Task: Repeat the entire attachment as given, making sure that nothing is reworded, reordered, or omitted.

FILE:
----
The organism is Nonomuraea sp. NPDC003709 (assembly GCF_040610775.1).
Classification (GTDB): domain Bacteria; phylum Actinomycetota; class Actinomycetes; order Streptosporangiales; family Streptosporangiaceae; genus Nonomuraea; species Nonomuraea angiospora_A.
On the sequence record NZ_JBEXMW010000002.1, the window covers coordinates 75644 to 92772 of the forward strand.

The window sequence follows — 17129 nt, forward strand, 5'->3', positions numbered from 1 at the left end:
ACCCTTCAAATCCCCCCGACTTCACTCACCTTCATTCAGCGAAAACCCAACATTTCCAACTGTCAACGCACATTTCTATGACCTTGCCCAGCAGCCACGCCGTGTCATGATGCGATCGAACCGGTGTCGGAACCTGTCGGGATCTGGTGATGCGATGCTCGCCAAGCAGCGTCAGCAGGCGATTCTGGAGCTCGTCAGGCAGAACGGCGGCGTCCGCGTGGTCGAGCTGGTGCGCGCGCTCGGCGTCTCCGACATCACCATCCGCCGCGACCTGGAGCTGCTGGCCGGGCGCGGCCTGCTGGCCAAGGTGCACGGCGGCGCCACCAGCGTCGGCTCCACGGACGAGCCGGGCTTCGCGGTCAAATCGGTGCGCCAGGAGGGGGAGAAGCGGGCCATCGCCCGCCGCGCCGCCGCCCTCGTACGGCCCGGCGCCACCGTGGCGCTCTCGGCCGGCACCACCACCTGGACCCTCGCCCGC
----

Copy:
The organism is Nonomuraea sp. NPDC003709 (assembly GCF_040610775.1).
Classification (GTDB): domain Bacteria; phylum Actinomycetota; class Actinomycetes; order Streptosporangiales; family Streptosporangiaceae; genus Nonomuraea; species Nonomuraea angiospora_A.
On the sequence record NZ_JBEXMW010000002.1, the window covers coordinates 75644 to 92772 of the forward strand.

The window sequence follows — 17129 nt, forward strand, 5'->3', positions numbered from 1 at the left end:
ACCCTTCAAATCCCCCCGACTTCACTCACCTTCATTCAGCGAAAACCCAACATTTCCAACTGTCAACGCACATTTCTATGACCTTGCCCAGCAGCCACGCCGTGTCATGATGCGATCGAACCGGTGTCGGAACCTGTCGGGATCTGGTGATGCGATGCTCGCCAAGCAGCGTCAGCAGGCGATTCTGGAGCTCGTCAGGCAGAACGGCGGCGTCCGCGTGGTCGAGCTGGTGCGCGCGCTCGGCGTCTCCGACATCACCATCCGCCGCGACCTGGAGCTGCTGGCCGGGCGCGGCCTGCTGGCCAAGGTGCACGGCGGCGCCACCAGCGTCGGCTCCACGGACGAGCCGGGCTTCGCGGTCAAATCGGTGCGCCAGGAGGGGGAGAAGCGGGCCATCGCCCGCCGCGCCGCCGCCCTCGTACGGCCCGGCGCCACCGTGGCGCTCTCGGCCGGCACCACCACCTGGACCCTCGCCCGC